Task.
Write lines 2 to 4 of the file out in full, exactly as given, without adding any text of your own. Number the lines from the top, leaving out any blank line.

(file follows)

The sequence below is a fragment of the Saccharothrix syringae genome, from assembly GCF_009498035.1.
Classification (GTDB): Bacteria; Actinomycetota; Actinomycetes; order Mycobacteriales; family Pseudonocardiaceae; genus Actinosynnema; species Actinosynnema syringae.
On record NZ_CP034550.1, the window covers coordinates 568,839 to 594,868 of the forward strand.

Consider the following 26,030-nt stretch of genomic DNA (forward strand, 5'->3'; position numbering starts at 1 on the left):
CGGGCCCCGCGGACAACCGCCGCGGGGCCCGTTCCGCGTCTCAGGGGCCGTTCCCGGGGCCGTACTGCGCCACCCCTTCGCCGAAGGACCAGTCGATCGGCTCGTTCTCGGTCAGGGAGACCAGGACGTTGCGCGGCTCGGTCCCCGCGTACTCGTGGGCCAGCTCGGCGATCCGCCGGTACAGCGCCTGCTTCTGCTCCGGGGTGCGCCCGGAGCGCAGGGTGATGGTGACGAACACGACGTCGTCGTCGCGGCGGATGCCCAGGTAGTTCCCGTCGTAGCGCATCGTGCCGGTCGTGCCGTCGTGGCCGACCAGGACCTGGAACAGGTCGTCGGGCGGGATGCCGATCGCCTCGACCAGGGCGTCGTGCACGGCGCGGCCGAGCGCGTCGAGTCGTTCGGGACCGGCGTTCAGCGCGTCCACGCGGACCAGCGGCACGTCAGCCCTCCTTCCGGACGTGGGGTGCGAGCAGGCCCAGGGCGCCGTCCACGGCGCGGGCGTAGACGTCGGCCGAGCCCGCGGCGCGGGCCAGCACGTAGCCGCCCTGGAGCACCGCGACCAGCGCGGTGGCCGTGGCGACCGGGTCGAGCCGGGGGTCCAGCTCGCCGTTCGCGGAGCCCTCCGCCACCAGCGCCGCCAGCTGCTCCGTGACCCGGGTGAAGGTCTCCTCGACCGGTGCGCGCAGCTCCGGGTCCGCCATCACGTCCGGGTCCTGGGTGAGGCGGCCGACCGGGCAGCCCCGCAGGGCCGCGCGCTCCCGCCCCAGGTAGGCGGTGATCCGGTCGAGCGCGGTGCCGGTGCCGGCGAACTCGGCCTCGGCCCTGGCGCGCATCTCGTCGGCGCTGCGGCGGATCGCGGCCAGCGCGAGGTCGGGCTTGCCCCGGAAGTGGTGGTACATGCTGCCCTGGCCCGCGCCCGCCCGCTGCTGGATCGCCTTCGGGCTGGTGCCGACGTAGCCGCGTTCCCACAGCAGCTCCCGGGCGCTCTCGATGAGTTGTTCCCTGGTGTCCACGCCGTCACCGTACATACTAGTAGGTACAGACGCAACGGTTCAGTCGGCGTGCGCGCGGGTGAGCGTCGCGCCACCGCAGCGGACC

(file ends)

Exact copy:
Classification (GTDB): Bacteria; Actinomycetota; Actinomycetes; order Mycobacteriales; family Pseudonocardiaceae; genus Actinosynnema; species Actinosynnema syringae.
On record NZ_CP034550.1, the window covers coordinates 568,839 to 594,868 of the forward strand.

Consider the following 26,030-nt stretch of genomic DNA (forward strand, 5'->3'; position numbering starts at 1 on the left):